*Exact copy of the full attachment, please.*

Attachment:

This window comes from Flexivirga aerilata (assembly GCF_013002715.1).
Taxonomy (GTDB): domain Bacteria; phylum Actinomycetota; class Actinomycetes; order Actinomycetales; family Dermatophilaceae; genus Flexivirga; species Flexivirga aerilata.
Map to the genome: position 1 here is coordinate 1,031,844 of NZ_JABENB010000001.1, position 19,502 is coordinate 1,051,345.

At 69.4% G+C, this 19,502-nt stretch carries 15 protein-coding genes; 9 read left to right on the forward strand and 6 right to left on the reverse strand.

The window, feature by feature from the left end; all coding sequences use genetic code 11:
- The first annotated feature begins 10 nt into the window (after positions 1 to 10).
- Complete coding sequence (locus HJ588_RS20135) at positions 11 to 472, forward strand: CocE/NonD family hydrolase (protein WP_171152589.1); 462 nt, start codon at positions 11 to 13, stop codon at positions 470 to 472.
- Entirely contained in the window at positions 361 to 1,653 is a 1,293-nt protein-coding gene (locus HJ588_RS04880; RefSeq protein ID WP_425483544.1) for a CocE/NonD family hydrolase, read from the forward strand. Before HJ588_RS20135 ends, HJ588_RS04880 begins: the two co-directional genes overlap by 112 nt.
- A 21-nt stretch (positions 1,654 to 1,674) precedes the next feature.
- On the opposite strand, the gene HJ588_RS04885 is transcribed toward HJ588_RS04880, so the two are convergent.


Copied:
This window comes from Flexivirga aerilata (assembly GCF_013002715.1).
Taxonomy (GTDB): domain Bacteria; phylum Actinomycetota; class Actinomycetes; order Actinomycetales; family Dermatophilaceae; genus Flexivirga; species Flexivirga aerilata.
Map to the genome: position 1 here is coordinate 1,031,844 of NZ_JABENB010000001.1, position 19,502 is coordinate 1,051,345.

At 69.4% G+C, this 19,502-nt stretch carries 15 protein-coding genes; 9 read left to right on the forward strand and 6 right to left on the reverse strand.

The window, feature by feature from the left end; all coding sequences use genetic code 11:
- The first annotated feature begins 10 nt into the window (after positions 1 to 10).
- Complete coding sequence (locus HJ588_RS20135) at positions 11 to 472, forward strand: CocE/NonD family hydrolase (protein WP_171152589.1); 462 nt, start codon at positions 11 to 13, stop codon at positions 470 to 472.
- Entirely contained in the window at positions 361 to 1,653 is a 1,293-nt protein-coding gene (locus HJ588_RS04880; RefSeq protein ID WP_425483544.1) for a CocE/NonD family hydrolase, read from the forward strand. Before HJ588_RS20135 ends, HJ588_RS04880 begins: the two co-directional genes overlap by 112 nt.
- A 21-nt stretch (positions 1,654 to 1,674) precedes the next feature.
- On the opposite strand, the gene HJ588_RS04885 is transcribed toward HJ588_RS04880, so the two are convergent.